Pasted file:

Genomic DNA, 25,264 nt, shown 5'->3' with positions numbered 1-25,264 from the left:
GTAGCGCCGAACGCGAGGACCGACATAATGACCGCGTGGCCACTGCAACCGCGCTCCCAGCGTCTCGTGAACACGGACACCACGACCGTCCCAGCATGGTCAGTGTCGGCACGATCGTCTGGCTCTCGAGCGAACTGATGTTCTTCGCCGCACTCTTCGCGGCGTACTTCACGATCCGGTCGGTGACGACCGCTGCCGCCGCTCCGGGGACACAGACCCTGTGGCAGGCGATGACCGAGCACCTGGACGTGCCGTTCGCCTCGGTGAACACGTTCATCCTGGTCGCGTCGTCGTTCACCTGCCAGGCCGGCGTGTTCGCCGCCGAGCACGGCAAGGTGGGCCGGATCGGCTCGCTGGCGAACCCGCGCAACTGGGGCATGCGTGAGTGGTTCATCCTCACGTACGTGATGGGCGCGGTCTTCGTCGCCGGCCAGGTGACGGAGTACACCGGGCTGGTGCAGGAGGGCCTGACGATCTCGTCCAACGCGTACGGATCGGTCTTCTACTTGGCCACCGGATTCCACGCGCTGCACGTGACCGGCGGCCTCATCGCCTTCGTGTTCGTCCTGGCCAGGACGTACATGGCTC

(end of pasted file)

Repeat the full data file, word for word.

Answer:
Genomic DNA, 25,264 nt, shown 5'->3' with positions numbered 1-25,264 from the left:
GTAGCGCCGAACGCGAGGACCGACATAATGACCGCGTGGCCACTGCAACCGCGCTCCCAGCGTCTCGTGAACACGGACACCACGACCGTCCCAGCATGGTCAGTGTCGGCACGATCGTCTGGCTCTCGAGCGAACTGATGTTCTTCGCCGCACTCTTCGCGGCGTACTTCACGATCCGGTCGGTGACGACCGCTGCCGCCGCTCCGGGGACACAGACCCTGTGGCAGGCGATGACCGAGCACCTGGACGTGCCGTTCGCCTCGGTGAACACGTTCATCCTGGTCGCGTCGTCGTTCACCTGCCAGGCCGGCGTGTTCGCCGCCGAGCACGGCAAGGTGGGCCGGATCGGCTCGCTGGCGAACCCGCGCAACTGGGGCATGCGTGAGTGGTTCATCCTCACGTACGTGATGGGCGCGGTCTTCGTCGCCGGCCAGGTGACGGAGTACACCGGGCTGGTGCAGGAGGGCCTGACGATCTCGTCCAACGCGTACGGATCGGTCTTCTACTTGGCCACCGGATTCCACGCGCTGCACGTGACCGGCGGCCTCATCGCCTTCGTGTTCGTCCTGGCCAGGACGTACATGGCTC